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The calendar says May, which is great since we now have sufficient 2016 data to allow us to start drawing meaningful conclusions. The sample sizes are still relatively small, but everyday hitters have surpassed the 100-plate appearance mark, giving us something to work with.

Last month, in separate columns, we talked about the key attributes of hitters that hit for power and batting average.

Today, we put that knowledge to the test and examine some hitters off to a slow start. We then will give you a verdict, Wall Street style: Buy, sell, or hold.

We are looking at players that were drafted within the Top 100, using  FantasyPros as our source for ADP.

All hitters go through slumps over the 162-game marathon MLB season. Ups and downs should be expected; however, further analysis is required to determine if the slow start is just a short-term slump, or if it is the beginning of a larger, long-term decline.


The Fantasy Lookout: Slow Start; Hitter Edition


Joey Votto, 1B, Cincinnati Reds


Other than his 12 RBIs, Votto has posted extremely disappointing numbers across the board to start the season. Known as an OBP machine, Votto’s current figure of .330 would be a career low, easily undercutting his 2008 rookie season mark of .368. I see two reasons for the decline; his BB/K ratio and his BABIP.

With his walk rate down and strikeout rate up, Votto has managed a 0.50 BB/K rate in 2016 against as career mark of 0.90. I am not sure if pitchers have figured him out, but he is seeing a materially higher amount of pitches in the zone, especially on the first pitch. This is consistently putting him in the hole, which has been a clear hindrance to his usual patient approach at the plate.

When you look at his contact rate and swinging strike rate, nothing suggests a large jump is justified with respect to his strikeout rate. The news is better on the BABIP front. With his near 26-percent line drive rate and 44-percent hard hit rate, his .290 BABIP (.356 career BABIP) seems quite unlucky. He has also posted large increases in both his pull rate and his ground ball rate, so we need to see if this will be a trend for the entire year.

For now, Votto is a hold. His batting average should recover as the BABIP gods give him a hand. However, with the slow start and significant deterioration in his BB/K ratio, he will be hard pressed to approach his counting stats and OBP totals of last year.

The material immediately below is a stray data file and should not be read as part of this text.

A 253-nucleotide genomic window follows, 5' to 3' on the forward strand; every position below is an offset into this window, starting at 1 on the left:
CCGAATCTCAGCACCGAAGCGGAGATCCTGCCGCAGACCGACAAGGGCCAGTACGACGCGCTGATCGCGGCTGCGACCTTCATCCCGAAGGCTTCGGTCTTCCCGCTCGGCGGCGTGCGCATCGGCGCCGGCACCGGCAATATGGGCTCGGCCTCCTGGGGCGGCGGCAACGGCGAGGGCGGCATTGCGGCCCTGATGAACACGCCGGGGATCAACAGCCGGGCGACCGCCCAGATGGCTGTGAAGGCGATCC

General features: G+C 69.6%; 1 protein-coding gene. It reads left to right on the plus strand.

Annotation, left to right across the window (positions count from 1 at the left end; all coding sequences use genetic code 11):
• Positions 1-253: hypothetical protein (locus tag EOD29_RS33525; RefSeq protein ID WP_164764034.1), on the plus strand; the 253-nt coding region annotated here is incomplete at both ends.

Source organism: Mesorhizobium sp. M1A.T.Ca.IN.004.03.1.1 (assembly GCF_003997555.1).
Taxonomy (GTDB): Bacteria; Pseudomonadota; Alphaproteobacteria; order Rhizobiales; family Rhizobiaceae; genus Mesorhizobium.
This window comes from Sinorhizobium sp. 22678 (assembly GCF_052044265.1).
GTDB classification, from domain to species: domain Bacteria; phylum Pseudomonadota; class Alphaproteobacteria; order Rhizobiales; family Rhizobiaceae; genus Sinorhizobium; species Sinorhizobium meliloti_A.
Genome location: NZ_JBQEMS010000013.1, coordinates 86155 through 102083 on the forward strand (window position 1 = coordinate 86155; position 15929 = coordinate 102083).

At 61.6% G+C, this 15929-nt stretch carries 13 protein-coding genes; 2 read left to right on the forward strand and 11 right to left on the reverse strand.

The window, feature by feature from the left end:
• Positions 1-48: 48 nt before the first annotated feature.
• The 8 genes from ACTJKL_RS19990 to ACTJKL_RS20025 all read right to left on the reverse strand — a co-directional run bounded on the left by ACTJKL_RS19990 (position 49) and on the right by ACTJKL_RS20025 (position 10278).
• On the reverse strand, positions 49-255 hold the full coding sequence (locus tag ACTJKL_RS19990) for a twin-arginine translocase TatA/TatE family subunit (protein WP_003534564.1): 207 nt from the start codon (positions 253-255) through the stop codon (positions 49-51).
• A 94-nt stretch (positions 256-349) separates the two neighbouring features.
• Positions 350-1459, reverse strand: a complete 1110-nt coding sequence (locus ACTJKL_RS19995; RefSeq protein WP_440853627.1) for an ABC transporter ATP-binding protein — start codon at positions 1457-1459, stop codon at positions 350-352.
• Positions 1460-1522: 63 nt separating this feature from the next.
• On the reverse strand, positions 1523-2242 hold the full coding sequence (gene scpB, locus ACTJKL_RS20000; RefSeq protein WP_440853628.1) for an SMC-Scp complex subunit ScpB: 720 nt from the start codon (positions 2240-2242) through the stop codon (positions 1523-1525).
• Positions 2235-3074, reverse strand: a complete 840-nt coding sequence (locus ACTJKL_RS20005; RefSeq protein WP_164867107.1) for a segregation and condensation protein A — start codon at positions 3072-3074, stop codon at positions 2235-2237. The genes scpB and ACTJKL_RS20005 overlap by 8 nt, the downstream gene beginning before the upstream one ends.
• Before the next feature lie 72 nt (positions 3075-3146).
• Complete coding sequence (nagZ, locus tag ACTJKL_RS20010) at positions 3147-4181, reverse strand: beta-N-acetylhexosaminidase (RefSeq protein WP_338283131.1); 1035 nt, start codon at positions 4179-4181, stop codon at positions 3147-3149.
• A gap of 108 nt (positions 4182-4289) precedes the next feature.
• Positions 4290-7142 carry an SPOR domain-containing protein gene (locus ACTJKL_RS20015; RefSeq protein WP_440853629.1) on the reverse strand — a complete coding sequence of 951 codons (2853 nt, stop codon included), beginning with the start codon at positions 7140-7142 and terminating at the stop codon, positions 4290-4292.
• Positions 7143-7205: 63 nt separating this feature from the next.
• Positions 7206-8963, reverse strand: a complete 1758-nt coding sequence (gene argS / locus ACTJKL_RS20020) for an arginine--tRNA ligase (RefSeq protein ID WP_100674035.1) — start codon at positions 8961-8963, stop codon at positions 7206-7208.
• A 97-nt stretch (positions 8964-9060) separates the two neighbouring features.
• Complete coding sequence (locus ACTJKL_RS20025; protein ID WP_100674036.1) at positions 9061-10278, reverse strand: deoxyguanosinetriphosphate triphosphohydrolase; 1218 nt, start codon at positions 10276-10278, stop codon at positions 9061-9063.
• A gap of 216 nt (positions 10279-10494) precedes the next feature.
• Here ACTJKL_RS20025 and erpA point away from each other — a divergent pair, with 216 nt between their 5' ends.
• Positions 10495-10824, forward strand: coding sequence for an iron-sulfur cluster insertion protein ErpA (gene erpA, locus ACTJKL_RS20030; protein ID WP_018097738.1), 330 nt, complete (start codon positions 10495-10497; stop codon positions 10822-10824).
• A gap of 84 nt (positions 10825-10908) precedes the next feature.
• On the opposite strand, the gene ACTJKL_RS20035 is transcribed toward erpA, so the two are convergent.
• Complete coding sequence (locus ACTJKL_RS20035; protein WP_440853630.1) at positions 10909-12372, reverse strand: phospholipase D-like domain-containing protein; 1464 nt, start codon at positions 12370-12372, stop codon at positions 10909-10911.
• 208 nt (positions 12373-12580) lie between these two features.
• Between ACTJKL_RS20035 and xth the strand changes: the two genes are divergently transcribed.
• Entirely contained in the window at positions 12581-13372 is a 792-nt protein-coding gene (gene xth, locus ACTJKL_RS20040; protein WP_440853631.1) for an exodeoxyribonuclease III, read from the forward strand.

Anthony Rendon, 2B/3B, Washington Nationals

Rendon put himself on the Fantasy map with his great all-around season in 2014. He entered last year as a consensus first round pick; however, injuries and poor play resulted in him being one of the biggest busts of 2015.

At first glance, Rendon appears to be struggling at the plate so far this year. With zero home runs, one RBI, and one stolen base, Fantasy owners have to be disappointed. Well that is the bad news, now on to the good news.

He has done two things extremely well this year; limit his strikeouts and hit the ball with authority. His strikeout rate sits at 12-percent, a material improvement over his career mark of 17-percent. When he does put the ball into play, he isn’t just making weak contact as he is stinging the ball. His 25.6-percent line drive rate and 38-percent hard hit rate would both rank at career bests. The fact that he has yet to hit a home run and has a BABIP of just .280, appears to be nothing more than bad luck.

He has also posted a .148 batting average with runners on base this year, against a .281 mark with the bases empty. This compares to his career marks of .274 with runners on and .273 with the sacks empty. As this figure regresses, his RBI total should be well supported, making his Fantasy owners very happy.

The rebound is coming for Anthony Rendon, so buy while you still can as his slow start will turn into a solid campaign.

Adam Jones, OF, Baltimore Orioles